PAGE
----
Reviewed: 23/05/2020

Rating: 5.5 // 10

Genres: Art-Rock, Indie-Pop, Alternative Rock, Electropop

Released: 22/05/2020, Dirty Hit

The 1975 have finally released the much awaited follow up to A Brief Inquiry Into Online Relationships – a meandering, confused mess that doesn’t know what to do with itself.

Delayed and pushed back numerous times, the indie-rock darlings from Cheshire were always going to be up against huge expectations. Whilst I wasn’t a huge fan of A Brief Inquiry, the ambition of going for a large concept driven album impressed me.

Whilst avoiding the two year drip feed of single releases, I was still aware of the hype surrounding this album.

However, just like A Brief Inquiry, I’m still quite underwhelmed by the 1975’s end-of-era sound.

Starting off with the staple track the 1975, the band’s signature move; a version has existed on every single LP of theirs. Rather than frontman Matty Healy on vocals, we have Greta Thunberg, via a sample lifted from her now famous ‘Our house is on fire’ speech.

Whilst I admire the reworking, the upholding of tradition and updating it to reflect the current mood, the piece goes on far too long and butchers Thunberg’s speech, omitting the most famous line of it.

I appreciate how it sets up the next track, the punk-rock heavy People, with its closing line of “It’s time to rebel”, but there is a huge contrast in the two songs that is a bit jarring.

People itself sticks out like a sore thumb on the album – by the time it is over, we have a complete tone shift as we enter into The End (Music for Cars).

A symbolic song representing the end of the Music For Cars era, the orchestral instrumental reworking of their own track, HNSCC, is a nice idea, but should have been placed where its name suggests – at the end of the album.

So convinced that this should be the last thing you hear, I have listened to the album with my adjusted tracklist – and the entire flow of the album improves, before culminating with The End.

Alas, I’m restricted to what I’ve been given, and in its current placement, it ruins the flow of the album, and by the time you’ve listened to the next hour of music, it is a complete afterthought.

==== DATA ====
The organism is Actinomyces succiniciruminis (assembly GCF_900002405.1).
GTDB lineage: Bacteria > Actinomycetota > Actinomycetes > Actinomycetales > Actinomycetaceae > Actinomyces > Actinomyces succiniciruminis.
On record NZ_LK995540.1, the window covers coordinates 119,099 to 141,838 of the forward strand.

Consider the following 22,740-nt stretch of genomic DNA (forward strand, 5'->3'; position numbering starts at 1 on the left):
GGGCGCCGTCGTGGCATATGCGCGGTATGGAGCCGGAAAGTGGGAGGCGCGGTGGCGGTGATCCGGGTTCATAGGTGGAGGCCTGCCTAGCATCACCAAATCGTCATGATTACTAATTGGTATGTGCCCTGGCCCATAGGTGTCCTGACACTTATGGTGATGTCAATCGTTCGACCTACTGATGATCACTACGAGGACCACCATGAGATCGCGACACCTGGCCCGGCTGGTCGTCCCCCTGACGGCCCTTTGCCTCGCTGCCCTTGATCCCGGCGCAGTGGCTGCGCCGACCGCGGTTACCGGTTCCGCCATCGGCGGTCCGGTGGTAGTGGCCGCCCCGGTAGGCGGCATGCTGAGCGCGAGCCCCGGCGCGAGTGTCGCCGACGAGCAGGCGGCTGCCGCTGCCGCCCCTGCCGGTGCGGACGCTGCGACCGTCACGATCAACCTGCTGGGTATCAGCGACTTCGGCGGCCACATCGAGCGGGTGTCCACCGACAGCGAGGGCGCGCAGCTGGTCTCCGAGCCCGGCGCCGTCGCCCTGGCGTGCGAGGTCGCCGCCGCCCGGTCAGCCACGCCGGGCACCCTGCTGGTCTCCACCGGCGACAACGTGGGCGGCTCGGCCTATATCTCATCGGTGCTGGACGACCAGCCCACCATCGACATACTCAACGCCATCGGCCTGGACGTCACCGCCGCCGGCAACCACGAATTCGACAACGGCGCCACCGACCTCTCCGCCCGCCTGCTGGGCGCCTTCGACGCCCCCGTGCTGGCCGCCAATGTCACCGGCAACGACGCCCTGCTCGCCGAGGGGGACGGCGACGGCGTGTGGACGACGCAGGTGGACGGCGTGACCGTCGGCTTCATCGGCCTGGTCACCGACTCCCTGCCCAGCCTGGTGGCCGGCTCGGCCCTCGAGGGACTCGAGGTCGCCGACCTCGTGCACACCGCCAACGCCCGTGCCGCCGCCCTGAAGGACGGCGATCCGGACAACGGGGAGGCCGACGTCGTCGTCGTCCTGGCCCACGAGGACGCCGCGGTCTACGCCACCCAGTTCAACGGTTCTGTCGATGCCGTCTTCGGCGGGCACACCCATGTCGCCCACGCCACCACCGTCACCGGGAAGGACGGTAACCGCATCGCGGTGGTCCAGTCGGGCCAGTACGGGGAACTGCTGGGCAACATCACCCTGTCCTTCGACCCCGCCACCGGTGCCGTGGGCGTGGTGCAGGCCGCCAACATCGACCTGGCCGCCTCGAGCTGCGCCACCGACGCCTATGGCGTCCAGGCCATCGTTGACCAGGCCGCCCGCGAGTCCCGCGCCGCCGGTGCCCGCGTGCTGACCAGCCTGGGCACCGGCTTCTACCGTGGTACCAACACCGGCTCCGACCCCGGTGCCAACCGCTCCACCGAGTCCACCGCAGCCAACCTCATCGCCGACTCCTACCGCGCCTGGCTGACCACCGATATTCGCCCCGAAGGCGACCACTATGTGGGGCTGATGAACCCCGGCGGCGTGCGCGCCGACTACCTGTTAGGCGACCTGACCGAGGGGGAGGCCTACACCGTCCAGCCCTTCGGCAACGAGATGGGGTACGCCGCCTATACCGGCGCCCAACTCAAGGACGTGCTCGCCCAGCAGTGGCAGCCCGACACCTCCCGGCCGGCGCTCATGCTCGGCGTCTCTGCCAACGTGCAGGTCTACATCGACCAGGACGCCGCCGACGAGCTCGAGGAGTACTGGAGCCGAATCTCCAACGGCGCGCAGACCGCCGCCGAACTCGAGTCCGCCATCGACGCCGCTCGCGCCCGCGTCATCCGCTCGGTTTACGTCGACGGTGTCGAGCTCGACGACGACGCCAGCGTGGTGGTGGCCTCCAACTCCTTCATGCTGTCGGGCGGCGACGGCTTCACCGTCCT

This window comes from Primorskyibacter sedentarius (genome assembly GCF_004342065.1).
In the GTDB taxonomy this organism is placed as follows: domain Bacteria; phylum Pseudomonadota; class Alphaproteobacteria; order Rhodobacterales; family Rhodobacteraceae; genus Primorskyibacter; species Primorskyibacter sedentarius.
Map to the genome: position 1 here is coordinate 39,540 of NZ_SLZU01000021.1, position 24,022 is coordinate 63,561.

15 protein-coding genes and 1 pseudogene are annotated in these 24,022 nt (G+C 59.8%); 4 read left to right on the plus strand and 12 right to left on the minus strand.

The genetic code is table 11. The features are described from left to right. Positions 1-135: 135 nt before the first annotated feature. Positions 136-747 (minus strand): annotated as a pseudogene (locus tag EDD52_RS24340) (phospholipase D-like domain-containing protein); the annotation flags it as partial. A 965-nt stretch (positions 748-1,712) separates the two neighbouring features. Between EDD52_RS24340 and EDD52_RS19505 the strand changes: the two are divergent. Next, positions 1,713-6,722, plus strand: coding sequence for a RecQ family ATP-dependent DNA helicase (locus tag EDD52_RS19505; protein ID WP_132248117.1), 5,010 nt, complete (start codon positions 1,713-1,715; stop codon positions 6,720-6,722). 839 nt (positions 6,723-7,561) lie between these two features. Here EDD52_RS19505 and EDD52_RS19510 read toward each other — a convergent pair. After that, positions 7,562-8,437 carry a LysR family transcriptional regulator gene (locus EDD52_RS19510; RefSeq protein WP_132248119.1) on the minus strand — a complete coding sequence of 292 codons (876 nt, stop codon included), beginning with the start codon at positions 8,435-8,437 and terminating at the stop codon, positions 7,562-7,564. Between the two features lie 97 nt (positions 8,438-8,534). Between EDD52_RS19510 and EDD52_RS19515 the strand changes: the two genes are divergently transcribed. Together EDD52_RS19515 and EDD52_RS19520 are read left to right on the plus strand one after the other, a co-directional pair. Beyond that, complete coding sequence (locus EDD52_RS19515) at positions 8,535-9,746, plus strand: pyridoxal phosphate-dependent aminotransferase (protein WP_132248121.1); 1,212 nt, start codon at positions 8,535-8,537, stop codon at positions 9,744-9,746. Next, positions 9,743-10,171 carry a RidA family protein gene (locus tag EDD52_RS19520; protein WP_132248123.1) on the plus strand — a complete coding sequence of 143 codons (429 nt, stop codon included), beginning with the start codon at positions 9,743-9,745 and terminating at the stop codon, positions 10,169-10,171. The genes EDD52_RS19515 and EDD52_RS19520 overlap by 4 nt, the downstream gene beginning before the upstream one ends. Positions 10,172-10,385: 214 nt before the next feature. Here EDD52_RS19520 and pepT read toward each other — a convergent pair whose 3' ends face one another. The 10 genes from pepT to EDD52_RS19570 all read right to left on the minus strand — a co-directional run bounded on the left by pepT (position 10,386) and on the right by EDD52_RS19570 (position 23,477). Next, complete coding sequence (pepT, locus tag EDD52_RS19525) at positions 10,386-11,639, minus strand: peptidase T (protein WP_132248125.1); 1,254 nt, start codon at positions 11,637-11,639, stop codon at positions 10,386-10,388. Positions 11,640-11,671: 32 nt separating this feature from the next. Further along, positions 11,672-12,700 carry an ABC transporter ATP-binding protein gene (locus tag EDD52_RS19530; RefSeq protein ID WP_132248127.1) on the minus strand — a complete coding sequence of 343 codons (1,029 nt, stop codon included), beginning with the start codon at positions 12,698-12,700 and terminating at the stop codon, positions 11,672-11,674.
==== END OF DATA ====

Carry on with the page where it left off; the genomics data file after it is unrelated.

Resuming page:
Again the style of music changes, as we enter into what is the base sound of the project (four tracks in.) Frail State of Mind is a simple electronic based track that continues the sound of ABIIOR, with the same high-pitched distorted sounds in the background. The lyrics are decent, but this starts the meandering, slow paced section of the album.

Next up is the instrumental interlude, Streaming, which ties into The Birthday Party. Streaming is a flute based, orchestral instrumental which flows nicely into Birthday Party, but the fact that it doesn’t match up with Frail State of Mind just means rather than a bridge between songs, we have an extended opening.

The Birthday Party strips back the orchestral sound to a backing track, bringing in some acoustic guitars, for a washed out, laid back vibe. Generally a pleasant song, it doesn’t introduce many new ideas.

Yeah I Know is one of the better cuts on the album, with a driving bass synth, a ticking beat that works nicely together. I really like the sound effects on certain lines, with a whole glitch-pop inspired sound to the track. However, it does drag on, and after the halfway mark, it doesn’t really offer any new ideas.

We receive yet another shift in genre as we enter into Then Because She Goes, which harks back to the bands sound from their first two albums. The guitar is a lot more prominent, and the drums help create a pop-rock vibe.

Jesus Christ 2005 God Bless America introduces the reoccurring voice of Phoebe Bridgers, who is given a prominent role in this duet with Healy. Acoustic guitar led, this is one of the more cohesive sections of the album.

I wouldn’t really refer to chemistry between the pair, but the combination of their voices is pleasant and suits that laid-back vibe of the track.

Bridgers remains in the mix on Roadkill, which is probably best described as what a song would sound like if the 1975 were from the South of the US rather than Cheshire. Tongue in cheek, this is one of the brighter moments, giving us probably my favourite lyric of the tracks referring to Healy’s political grandstanding:

And I took shit for being quiet during the election